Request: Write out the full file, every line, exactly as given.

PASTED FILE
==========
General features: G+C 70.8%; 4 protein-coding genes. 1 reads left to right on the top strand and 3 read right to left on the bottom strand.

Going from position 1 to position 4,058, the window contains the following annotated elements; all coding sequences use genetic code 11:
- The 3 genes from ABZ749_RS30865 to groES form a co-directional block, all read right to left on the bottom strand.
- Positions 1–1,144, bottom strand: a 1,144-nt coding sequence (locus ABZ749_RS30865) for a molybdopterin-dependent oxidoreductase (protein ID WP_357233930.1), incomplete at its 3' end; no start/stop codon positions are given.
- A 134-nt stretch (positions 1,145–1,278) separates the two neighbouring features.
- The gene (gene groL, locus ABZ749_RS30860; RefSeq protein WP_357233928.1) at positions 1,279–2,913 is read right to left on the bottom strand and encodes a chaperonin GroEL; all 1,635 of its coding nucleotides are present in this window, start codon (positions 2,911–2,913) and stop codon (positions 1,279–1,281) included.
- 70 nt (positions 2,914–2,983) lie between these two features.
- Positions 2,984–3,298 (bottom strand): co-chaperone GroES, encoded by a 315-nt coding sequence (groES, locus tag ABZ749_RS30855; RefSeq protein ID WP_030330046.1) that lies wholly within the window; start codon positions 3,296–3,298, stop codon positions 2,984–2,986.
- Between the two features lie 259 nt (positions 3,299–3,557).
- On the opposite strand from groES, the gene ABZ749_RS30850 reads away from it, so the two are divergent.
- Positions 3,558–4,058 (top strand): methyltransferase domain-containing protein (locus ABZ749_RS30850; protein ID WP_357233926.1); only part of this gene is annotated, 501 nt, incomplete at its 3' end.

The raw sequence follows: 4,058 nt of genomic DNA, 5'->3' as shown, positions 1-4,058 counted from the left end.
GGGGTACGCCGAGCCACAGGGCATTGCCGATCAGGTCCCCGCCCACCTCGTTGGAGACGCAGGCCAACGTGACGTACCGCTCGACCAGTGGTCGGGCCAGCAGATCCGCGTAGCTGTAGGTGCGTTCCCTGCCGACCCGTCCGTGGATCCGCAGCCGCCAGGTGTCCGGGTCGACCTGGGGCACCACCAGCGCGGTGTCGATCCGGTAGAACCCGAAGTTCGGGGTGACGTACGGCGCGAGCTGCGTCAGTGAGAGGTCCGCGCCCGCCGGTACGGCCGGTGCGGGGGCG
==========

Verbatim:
General features: G+C 70.8%; 4 protein-coding genes. 1 reads left to right on the top strand and 3 read right to left on the bottom strand.

Going from position 1 to position 4,058, the window contains the following annotated elements; all coding sequences use genetic code 11:
- The 3 genes from ABZ749_RS30865 to groES form a co-directional block, all read right to left on the bottom strand.
- Positions 1–1,144, bottom strand: a 1,144-nt coding sequence (locus ABZ749_RS30865) for a molybdopterin-dependent oxidoreductase (protein ID WP_357233930.1), incomplete at its 3' end; no start/stop codon positions are given.
- A 134-nt stretch (positions 1,145–1,278) separates the two neighbouring features.
- The gene (gene groL, locus ABZ749_RS30860; RefSeq protein WP_357233928.1) at positions 1,279–2,913 is read right to left on the bottom strand and encodes a chaperonin GroEL; all 1,635 of its coding nucleotides are present in this window, start codon (positions 2,911–2,913) and stop codon (positions 1,279–1,281) included.
- 70 nt (positions 2,914–2,983) lie between these two features.
- Positions 2,984–3,298 (bottom strand): co-chaperone GroES, encoded by a 315-nt coding sequence (groES, locus tag ABZ749_RS30855; RefSeq protein ID WP_030330046.1) that lies wholly within the window; start codon positions 3,296–3,298, stop codon positions 2,984–2,986.
- Between the two features lie 259 nt (positions 3,299–3,557).
- On the opposite strand from groES, the gene ABZ749_RS30850 reads away from it, so the two are divergent.
- Positions 3,558–4,058 (top strand): methyltransferase domain-containing protein (locus ABZ749_RS30850; protein ID WP_357233926.1); only part of this gene is annotated, 501 nt, incomplete at its 3' end.

The raw sequence follows: 4,058 nt of genomic DNA, 5'->3' as shown, positions 1-4,058 counted from the left end.
GGGGTACGCCGAGCCACAGGGCATTGCCGATCAGGTCCCCGCCCACCTCGTTGGAGACGCAGGCCAACGTGACGTACCGCTCGACCAGTGGTCGGGCCAGCAGATCCGCGTAGCTGTAGGTGCGTTCCCTGCCGACCCGTCCGTGGATCCGCAGCCGCCAGGTGTCCGGGTCGACCTGGGGCACCACCAGCGCGGTGTCGATCCGGTAGAACCCGAAGTTCGGGGTGACGTACGGCGCGAGCTGCGTCAGTGAGAGGTCCGCGCCCGCCGGTACGGCCGGTGCGGGGGCG